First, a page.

As expected, Apple is making important enhancements to multitasking on iPads, particularly within Split View and Slide Over.
iPad users have long been frustrated that it has not been easy to work with multiple instances of the same app open in Split View.
This is no longer the case. iPad users can now work with multiple files and documents from the same app at once – one in the primary window with additional app windows made available in Split View.
SlideOver becomes much more useful as it is now possible to switch between apps inside it, which leaves your primary project window untouched. You achieve this using the slight swipe up from the bottom of the Slideover window – in demos I’ve seen six apps made available in Slideover, but no maximum number has been announced.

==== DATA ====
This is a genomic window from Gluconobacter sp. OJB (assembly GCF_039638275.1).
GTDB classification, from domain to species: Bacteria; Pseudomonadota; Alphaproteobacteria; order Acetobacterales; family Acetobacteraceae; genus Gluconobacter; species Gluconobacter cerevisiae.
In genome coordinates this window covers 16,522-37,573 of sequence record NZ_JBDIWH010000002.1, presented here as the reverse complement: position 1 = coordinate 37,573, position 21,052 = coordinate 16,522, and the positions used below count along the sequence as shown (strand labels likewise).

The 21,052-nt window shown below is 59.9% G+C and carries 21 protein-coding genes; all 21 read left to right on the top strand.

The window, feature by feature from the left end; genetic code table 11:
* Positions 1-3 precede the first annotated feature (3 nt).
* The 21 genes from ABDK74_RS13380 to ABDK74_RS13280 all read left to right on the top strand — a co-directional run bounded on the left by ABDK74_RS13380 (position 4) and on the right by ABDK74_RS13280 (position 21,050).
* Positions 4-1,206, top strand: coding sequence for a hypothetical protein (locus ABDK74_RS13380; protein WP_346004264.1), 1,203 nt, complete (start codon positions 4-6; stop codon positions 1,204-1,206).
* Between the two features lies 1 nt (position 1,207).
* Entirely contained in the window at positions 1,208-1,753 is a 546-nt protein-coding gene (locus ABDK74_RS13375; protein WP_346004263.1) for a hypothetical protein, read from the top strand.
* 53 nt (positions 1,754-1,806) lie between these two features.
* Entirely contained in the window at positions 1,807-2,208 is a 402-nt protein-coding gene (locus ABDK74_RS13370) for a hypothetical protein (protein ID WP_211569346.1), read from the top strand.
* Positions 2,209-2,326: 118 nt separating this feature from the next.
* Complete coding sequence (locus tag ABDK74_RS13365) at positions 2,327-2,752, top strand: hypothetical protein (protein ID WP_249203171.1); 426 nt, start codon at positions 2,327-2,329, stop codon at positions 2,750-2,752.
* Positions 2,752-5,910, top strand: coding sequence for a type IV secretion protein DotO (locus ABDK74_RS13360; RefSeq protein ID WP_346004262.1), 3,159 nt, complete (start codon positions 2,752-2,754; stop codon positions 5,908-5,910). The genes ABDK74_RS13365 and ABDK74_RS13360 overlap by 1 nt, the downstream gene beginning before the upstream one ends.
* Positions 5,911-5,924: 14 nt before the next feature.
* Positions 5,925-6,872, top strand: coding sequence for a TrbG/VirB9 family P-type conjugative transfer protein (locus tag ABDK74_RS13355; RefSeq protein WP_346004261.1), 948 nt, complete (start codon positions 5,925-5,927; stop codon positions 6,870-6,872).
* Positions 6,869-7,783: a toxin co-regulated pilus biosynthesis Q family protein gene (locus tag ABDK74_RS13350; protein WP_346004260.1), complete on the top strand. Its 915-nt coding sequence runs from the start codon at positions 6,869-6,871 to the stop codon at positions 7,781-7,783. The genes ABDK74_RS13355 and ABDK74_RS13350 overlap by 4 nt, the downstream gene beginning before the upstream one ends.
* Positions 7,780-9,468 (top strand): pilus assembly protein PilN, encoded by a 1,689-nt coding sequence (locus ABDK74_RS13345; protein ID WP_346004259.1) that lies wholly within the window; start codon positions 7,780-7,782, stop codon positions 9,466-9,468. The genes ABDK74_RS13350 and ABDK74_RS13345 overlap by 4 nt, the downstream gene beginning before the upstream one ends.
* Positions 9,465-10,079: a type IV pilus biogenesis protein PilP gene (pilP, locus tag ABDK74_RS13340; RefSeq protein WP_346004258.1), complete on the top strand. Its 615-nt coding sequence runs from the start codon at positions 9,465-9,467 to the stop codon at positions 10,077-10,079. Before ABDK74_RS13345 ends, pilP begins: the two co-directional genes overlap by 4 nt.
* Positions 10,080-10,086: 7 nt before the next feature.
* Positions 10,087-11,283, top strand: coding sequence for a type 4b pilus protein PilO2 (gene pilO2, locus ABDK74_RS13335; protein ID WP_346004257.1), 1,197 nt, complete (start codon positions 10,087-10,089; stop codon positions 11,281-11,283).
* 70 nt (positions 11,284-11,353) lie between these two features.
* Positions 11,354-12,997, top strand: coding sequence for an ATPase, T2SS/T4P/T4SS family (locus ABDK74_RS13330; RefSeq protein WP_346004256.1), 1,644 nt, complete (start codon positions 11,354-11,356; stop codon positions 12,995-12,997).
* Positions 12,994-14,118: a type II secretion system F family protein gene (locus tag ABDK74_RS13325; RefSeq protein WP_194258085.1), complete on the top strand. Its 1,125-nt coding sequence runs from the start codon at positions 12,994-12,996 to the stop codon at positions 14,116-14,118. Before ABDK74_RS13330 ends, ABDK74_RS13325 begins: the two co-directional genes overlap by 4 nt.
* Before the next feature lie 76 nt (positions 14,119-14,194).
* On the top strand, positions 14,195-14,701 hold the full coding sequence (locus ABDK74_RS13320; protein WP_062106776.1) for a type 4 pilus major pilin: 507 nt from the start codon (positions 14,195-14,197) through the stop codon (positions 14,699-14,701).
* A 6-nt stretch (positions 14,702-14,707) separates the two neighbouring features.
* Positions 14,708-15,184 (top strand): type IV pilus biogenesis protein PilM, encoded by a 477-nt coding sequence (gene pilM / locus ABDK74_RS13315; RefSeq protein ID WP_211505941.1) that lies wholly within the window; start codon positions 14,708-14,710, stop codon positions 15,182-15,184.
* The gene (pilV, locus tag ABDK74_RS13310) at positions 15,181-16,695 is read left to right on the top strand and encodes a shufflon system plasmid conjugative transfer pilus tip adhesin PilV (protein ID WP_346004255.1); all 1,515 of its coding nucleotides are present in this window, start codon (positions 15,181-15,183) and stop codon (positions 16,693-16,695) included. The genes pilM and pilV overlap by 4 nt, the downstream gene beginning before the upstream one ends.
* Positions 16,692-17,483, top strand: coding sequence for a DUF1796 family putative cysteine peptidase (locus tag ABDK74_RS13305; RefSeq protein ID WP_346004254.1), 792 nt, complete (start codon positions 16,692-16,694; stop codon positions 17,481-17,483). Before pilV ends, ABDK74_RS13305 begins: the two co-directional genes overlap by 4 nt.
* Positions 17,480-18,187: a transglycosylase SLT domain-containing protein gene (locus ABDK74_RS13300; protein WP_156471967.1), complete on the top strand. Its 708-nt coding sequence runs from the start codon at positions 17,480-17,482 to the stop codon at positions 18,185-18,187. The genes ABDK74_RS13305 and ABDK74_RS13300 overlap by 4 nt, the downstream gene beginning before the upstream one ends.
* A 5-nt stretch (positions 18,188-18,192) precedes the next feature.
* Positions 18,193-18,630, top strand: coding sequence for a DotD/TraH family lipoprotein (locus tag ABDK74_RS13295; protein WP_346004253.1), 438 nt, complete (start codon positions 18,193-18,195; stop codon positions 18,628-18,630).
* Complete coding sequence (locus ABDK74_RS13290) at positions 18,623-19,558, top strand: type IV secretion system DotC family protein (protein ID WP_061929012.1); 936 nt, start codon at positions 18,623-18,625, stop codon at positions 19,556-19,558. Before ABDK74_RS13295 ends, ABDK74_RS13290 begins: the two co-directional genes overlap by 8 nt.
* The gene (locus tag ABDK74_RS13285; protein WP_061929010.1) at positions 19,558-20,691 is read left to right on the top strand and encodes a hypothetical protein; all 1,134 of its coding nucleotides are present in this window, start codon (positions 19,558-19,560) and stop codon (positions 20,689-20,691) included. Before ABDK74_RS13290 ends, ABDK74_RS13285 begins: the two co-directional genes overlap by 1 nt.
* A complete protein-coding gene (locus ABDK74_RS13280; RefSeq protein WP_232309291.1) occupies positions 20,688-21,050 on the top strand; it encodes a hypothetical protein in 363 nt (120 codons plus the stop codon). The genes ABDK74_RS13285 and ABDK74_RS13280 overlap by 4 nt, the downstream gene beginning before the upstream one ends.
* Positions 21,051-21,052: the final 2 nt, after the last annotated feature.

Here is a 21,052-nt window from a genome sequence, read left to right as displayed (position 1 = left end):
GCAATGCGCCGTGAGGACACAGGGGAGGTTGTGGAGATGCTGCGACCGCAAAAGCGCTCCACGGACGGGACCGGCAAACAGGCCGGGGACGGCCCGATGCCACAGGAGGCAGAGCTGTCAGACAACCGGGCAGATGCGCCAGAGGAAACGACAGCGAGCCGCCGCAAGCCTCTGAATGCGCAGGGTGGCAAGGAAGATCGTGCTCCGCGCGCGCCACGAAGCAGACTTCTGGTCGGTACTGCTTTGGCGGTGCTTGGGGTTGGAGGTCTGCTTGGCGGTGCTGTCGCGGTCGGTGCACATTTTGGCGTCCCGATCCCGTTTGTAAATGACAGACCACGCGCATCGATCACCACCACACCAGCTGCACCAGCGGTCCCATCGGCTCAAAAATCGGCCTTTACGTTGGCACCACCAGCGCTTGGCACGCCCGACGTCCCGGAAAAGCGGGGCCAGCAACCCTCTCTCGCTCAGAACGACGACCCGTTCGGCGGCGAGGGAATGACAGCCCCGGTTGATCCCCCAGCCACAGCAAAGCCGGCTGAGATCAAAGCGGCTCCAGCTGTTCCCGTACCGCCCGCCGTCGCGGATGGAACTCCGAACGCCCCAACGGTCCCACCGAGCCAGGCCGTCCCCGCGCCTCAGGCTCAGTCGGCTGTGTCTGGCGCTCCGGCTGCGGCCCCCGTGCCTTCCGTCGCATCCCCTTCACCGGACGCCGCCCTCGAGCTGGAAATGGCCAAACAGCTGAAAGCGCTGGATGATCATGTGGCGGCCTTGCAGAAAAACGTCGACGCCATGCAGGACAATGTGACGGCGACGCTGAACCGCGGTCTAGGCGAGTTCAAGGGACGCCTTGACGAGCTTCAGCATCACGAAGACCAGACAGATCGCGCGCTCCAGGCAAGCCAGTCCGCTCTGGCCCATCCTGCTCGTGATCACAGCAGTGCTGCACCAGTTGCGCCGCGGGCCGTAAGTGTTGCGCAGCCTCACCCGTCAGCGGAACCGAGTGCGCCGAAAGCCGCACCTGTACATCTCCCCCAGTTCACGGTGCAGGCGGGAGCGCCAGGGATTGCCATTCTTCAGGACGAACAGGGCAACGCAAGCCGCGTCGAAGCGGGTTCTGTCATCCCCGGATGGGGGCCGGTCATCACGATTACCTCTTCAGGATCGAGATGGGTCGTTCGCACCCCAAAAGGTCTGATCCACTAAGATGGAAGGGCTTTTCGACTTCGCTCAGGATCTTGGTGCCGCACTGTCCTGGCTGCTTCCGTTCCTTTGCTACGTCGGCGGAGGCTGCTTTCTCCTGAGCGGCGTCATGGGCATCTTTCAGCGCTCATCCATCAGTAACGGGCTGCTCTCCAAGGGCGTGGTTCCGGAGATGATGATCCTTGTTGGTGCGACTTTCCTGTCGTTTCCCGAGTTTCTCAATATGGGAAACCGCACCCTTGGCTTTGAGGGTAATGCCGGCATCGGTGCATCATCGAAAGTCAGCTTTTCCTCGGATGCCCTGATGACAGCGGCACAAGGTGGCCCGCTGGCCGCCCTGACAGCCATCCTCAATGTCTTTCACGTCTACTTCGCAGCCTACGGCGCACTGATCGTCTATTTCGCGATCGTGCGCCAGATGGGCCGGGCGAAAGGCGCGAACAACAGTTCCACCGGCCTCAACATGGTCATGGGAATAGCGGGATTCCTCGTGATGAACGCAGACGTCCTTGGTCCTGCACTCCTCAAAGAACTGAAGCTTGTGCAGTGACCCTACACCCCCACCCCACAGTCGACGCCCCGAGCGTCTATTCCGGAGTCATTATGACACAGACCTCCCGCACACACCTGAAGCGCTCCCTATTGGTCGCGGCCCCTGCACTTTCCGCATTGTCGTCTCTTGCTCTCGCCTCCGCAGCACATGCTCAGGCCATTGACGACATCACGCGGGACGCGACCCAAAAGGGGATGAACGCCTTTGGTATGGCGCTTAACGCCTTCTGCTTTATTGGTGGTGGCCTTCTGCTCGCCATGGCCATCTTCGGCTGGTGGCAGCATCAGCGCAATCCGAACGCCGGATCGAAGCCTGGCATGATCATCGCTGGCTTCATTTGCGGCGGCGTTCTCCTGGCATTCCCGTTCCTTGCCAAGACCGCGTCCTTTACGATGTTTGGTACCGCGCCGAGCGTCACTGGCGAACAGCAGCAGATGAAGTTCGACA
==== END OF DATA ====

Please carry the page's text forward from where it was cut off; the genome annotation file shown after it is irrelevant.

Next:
The impact of these improvements is to make it much easier to work within apps, between apps and across apps to get things done.
Of course, once you have all these apps and app windows open you may find it hard to find the window you are looking for. Apple has thought of this: In a single tap, App Exposé provides a quick view of all the currently open windows for any one app with.
Apple Pencil improved
Apple Pencil improvements include a redesigned tool palette (including a pixel eraser) and a smattering of other tweaks.
For example, you can markup webpages, documents and emails using the device – just swipe the Apple Pencil up from the corner of the screen.
Apple has also improved the latency of the device, from around 40 to nine milliseconds.